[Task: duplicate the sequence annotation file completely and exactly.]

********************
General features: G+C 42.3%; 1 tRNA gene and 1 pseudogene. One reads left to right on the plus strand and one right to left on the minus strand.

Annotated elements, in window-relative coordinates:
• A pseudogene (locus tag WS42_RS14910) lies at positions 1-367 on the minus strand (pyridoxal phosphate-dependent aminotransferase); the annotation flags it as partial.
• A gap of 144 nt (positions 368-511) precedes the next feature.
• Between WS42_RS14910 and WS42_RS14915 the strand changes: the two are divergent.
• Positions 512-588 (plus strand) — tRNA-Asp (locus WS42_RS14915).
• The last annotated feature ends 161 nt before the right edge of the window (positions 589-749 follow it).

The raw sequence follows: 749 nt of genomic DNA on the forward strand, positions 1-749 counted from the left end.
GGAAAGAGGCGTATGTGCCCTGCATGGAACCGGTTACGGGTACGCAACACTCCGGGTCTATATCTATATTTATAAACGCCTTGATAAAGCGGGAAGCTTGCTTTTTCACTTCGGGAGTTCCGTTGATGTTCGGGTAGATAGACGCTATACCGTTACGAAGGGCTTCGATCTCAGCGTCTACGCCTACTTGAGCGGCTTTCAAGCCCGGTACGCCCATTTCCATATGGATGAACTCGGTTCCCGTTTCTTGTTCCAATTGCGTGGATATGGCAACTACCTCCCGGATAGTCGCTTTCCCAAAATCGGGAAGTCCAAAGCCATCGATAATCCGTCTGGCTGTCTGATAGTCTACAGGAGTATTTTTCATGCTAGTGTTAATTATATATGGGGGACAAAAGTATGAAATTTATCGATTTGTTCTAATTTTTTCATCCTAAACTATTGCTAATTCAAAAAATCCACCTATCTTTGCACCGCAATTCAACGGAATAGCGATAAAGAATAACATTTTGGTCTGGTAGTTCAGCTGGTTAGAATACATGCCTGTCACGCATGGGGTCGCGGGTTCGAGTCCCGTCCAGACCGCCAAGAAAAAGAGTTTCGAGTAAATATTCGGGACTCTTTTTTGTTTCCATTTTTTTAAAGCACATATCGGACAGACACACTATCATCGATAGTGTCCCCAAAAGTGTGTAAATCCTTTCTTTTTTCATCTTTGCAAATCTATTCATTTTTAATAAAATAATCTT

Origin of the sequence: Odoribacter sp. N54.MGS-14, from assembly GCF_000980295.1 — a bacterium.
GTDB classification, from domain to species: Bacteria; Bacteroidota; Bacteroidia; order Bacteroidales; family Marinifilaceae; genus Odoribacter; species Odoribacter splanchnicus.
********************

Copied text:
General features: G+C 42.3%; 1 tRNA gene and 1 pseudogene. One reads left to right on the plus strand and one right to left on the minus strand.

Annotated elements, in window-relative coordinates:
• A pseudogene (locus tag WS42_RS14910) lies at positions 1-367 on the minus strand (pyridoxal phosphate-dependent aminotransferase); the annotation flags it as partial.
• A gap of 144 nt (positions 368-511) precedes the next feature.
• Between WS42_RS14910 and WS42_RS14915 the strand changes: the two are divergent.
• Positions 512-588 (plus strand) — tRNA-Asp (locus WS42_RS14915).
• The last annotated feature ends 161 nt before the right edge of the window (positions 589-749 follow it).

The raw sequence follows: 749 nt of genomic DNA on the forward strand, positions 1-749 counted from the left end.
GGAAAGAGGCGTATGTGCCCTGCATGGAACCGGTTACGGGTACGCAACACTCCGGGTCTATATCTATATTTATAAACGCCTTGATAAAGCGGGAAGCTTGCTTTTTCACTTCGGGAGTTCCGTTGATGTTCGGGTAGATAGACGCTATACCGTTACGAAGGGCTTCGATCTCAGCGTCTACGCCTACTTGAGCGGCTTTCAAGCCCGGTACGCCCATTTCCATATGGATGAACTCGGTTCCCGTTTCTTGTTCCAATTGCGTGGATATGGCAACTACCTCCCGGATAGTCGCTTTCCCAAAATCGGGAAGTCCAAAGCCATCGATAATCCGTCTGGCTGTCTGATAGTCTACAGGAGTATTTTTCATGCTAGTGTTAATTATATATGGGGGACAAAAGTATGAAATTTATCGATTTGTTCTAATTTTTTCATCCTAAACTATTGCTAATTCAAAAAATCCACCTATCTTTGCACCGCAATTCAACGGAATAGCGATAAAGAATAACATTTTGGTCTGGTAGTTCAGCTGGTTAGAATACATGCCTGTCACGCATGGGGTCGCGGGTTCGAGTCCCGTCCAGACCGCCAAGAAAAAGAGTTTCGAGTAAATATTCGGGACTCTTTTTTGTTTCCATTTTTTTAAAGCACATATCGGACAGACACACTATCATCGATAGTGTCCCCAAAAGTGTGTAAATCCTTTCTTTTTTCATCTTTGCAAATCTATTCATTTTTAATAAAATAATCTT

Origin of the sequence: Odoribacter sp. N54.MGS-14, from assembly GCF_000980295.1 — a bacterium.
GTDB classification, from domain to species: Bacteria; Bacteroidota; Bacteroidia; order Bacteroidales; family Marinifilaceae; genus Odoribacter; species Odoribacter splanchnicus.